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American Diabetes Association 2019

Highlighting Links Between Kidney, CV Disease in Diabetes

Mary Caffrey
The connections among diabetes, cardiovascular (CV) disease, and kidney failure have been a theme of the 79th Scientific Sessions of the American Diabetes Association, which featured a joint session with the American Society of Nephrology.
From sessions on treatment choices for cardiorenal protection, to multiple clinical trials on cardiovascular and renal outcomes, to the choice of a leading researcher in diabetes and renal care to deliver the annual Bierman Lecture—it’s been hard to miss a theme of cardiorenal care at the 79th Scientific Sessions of the American Diabetes Association (ADA) in San Francisco, California.

Researchers have known for years that people with diabetes face higher cardiovascular risk—they are up to 4 times more likely to die from heart disease. It is also well-known that diabetes is linked to kidney failure; about 30% of those with type 1 diabetes (T1D) and 10% to 40% of those with type 2 diabetes (T2D) will progress to this stage.

But, as Peter Rossing, MD, DMSc, of the Steno Diabetes Center in Copenhagen, Denmark, said Monday after accepting the Edwin Bierman Award, more work is being done to understand the functional links between chronic kidney disease (CKD) and cardiovascular disease, and how to treat them.

“Diabetes, cardiovascular disease, and renal disease—that’s an unfortunate triad,” he said. CKD, in particular, “is a disease multiplier,” because of its effect on life expectancy. A 30-year-old with diabetes and CKD can expect to lose 15 to 16 years of life due to the complications, Rossing said.

This work is informing guidelines for clinical care, he said, and in 2019 the ADA has issued 2 guidelines updates based on the DECLARE and CREDENCE trials, with the most recent one coming June 3, 2019.

The wave of cardiovascular outcomes trials (CVOTs) for sodium glucose cotransporter 2 (SGLT2) inhibitors and glucagon-like peptide 1 (GLP-1) receptor agonists produced secondary outcomes that show these classes have cardiorenal benefits; drugs in the SGLT2 class, in particular, are now being studied in dedicated renal outcomes trials.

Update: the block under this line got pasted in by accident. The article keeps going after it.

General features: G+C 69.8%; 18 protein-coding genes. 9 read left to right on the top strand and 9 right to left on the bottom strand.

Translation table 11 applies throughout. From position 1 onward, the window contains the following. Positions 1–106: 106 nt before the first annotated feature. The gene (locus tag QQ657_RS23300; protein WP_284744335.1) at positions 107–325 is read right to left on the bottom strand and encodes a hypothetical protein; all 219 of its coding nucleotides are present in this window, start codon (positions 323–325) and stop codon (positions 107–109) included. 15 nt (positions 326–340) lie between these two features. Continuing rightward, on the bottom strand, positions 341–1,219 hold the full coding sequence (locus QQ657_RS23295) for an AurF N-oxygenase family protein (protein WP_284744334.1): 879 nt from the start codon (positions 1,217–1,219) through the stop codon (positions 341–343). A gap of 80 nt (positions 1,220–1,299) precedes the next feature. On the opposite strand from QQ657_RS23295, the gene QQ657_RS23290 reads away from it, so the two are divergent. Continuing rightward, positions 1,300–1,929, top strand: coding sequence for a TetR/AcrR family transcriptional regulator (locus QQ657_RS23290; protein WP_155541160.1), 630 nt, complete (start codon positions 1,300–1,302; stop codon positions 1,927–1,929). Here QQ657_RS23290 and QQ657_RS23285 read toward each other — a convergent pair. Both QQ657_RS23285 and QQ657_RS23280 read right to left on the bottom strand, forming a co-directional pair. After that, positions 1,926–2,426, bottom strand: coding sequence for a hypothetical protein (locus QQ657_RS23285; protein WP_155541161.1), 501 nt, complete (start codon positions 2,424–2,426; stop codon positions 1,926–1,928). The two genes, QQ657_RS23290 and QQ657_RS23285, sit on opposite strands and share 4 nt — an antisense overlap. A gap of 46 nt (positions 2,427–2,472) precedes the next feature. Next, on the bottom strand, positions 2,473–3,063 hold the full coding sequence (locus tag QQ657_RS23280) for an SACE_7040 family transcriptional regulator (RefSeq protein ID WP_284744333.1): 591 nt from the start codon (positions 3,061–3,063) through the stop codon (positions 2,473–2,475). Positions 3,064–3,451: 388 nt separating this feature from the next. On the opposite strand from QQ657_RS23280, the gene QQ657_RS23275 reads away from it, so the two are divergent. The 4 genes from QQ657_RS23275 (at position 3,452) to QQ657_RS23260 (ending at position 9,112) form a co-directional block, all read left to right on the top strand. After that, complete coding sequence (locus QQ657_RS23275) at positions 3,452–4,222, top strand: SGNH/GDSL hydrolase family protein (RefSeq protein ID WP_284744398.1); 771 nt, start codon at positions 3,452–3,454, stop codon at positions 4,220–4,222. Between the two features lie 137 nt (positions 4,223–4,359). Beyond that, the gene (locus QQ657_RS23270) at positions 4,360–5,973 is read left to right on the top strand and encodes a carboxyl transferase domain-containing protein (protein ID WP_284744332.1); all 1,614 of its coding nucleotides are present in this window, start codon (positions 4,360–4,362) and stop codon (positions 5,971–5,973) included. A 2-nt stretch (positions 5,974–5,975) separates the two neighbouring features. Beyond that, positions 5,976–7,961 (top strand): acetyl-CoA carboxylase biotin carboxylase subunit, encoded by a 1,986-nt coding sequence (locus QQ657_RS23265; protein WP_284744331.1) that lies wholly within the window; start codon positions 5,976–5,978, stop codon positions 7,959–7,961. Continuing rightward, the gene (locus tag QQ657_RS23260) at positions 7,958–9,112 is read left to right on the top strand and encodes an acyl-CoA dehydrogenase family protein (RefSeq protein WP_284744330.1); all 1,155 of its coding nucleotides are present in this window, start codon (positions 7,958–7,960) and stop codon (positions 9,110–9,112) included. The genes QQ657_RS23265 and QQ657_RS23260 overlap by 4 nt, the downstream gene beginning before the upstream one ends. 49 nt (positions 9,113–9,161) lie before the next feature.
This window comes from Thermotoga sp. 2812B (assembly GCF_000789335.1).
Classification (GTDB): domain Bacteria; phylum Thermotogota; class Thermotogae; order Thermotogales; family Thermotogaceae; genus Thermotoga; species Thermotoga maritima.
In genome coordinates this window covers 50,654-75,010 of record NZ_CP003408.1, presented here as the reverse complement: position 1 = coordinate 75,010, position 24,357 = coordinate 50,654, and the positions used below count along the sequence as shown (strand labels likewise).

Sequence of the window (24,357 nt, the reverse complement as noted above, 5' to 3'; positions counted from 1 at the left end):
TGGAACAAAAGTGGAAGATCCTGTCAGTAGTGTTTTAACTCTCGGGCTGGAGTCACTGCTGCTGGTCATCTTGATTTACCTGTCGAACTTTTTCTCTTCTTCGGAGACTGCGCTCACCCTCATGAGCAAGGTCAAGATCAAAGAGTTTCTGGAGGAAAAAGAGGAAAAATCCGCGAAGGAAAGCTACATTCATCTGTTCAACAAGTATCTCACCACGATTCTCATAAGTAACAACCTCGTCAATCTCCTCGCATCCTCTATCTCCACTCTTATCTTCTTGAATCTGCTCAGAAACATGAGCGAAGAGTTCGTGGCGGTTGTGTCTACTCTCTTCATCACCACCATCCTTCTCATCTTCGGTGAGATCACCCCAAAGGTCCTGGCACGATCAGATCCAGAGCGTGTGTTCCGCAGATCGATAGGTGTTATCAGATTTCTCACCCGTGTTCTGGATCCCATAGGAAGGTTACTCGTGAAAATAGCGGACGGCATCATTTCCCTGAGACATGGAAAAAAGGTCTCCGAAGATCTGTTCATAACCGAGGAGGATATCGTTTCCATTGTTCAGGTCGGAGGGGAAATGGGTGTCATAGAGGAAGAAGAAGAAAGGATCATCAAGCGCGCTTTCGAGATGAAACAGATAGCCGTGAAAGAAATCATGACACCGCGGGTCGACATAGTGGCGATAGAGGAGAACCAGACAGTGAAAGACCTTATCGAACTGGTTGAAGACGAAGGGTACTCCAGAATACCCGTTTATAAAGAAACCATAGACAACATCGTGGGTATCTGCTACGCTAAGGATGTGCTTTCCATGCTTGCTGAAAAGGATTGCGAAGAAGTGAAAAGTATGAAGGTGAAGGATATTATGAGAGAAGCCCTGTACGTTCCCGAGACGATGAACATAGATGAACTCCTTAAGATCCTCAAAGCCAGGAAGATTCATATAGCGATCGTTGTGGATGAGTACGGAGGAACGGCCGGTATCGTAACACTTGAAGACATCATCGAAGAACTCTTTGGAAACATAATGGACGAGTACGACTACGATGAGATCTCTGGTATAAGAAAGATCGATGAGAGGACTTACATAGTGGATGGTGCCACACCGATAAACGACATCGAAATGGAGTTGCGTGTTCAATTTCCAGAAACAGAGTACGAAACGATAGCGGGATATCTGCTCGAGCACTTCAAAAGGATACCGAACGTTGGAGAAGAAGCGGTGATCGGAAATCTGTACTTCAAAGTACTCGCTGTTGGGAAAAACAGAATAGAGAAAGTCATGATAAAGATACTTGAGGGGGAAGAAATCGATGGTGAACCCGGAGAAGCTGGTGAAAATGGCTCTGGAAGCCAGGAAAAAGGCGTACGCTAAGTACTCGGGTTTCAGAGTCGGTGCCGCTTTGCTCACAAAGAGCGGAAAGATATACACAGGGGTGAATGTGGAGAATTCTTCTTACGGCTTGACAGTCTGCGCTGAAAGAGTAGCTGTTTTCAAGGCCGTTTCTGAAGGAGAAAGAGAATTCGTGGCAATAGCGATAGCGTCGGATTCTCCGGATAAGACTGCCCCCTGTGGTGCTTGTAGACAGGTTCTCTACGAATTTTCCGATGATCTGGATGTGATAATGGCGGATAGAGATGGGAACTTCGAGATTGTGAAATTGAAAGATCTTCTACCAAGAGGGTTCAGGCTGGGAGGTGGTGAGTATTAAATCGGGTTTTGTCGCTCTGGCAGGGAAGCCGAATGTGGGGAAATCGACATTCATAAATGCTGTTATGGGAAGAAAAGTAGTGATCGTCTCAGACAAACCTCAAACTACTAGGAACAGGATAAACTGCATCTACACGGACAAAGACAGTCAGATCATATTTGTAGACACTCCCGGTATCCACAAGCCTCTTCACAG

Mechanisms for these findings were not understood at first, Rossing said. “How can it be that that these glucose-lowering agents protect the kidney and the heart? It must not be about glucose—it must be about something else.”

And it is likely that lowering uric acid and volume contribute to these results, he added.

Whatever the reason, having new options is important, Rossing said, because data show relying on lifestyle changes alone for people with diabetes to reach targets in glycated hemoglobin, blood pressure, and cholesterol won’t work.

Both in the Bierman Lecture and at length the day prior, during a session between ADA and the American Society of Nephrology (ASN), Rossing discussed work on blocking the hormone aldosterone, given the increased understanding of its role as an independent facilitator of kidney damage. He called attention to 2 ongoing trials, FIDELIO and FIGARO, that are investigating, respectively, whether the compound finerenone can (1) reduce the progression of kidney disease and (2) cardiovascular mortality and morbidity in patients with T2D and diabetic kidney disease.

Rossing also discussed the importance of biomarkers. “Many of the markers in kidney disease are also good markers in cardiovascular disease,” he said.

He discussed the role of inflammation, oxidative stress, uric acid, as well as new work that could signal gut microbiota as a potential treatment target. Studies of adipose tissue are revealing inflammatory markers, but said, “I think we need a lot more data in this area to know how to use adipose tissue as a marker or target.”

On the horizon, Rossing is working on the PROMINENT trial, which is looking at pemafibrate to treat triglycerides and reduce cardiovascular events.



 
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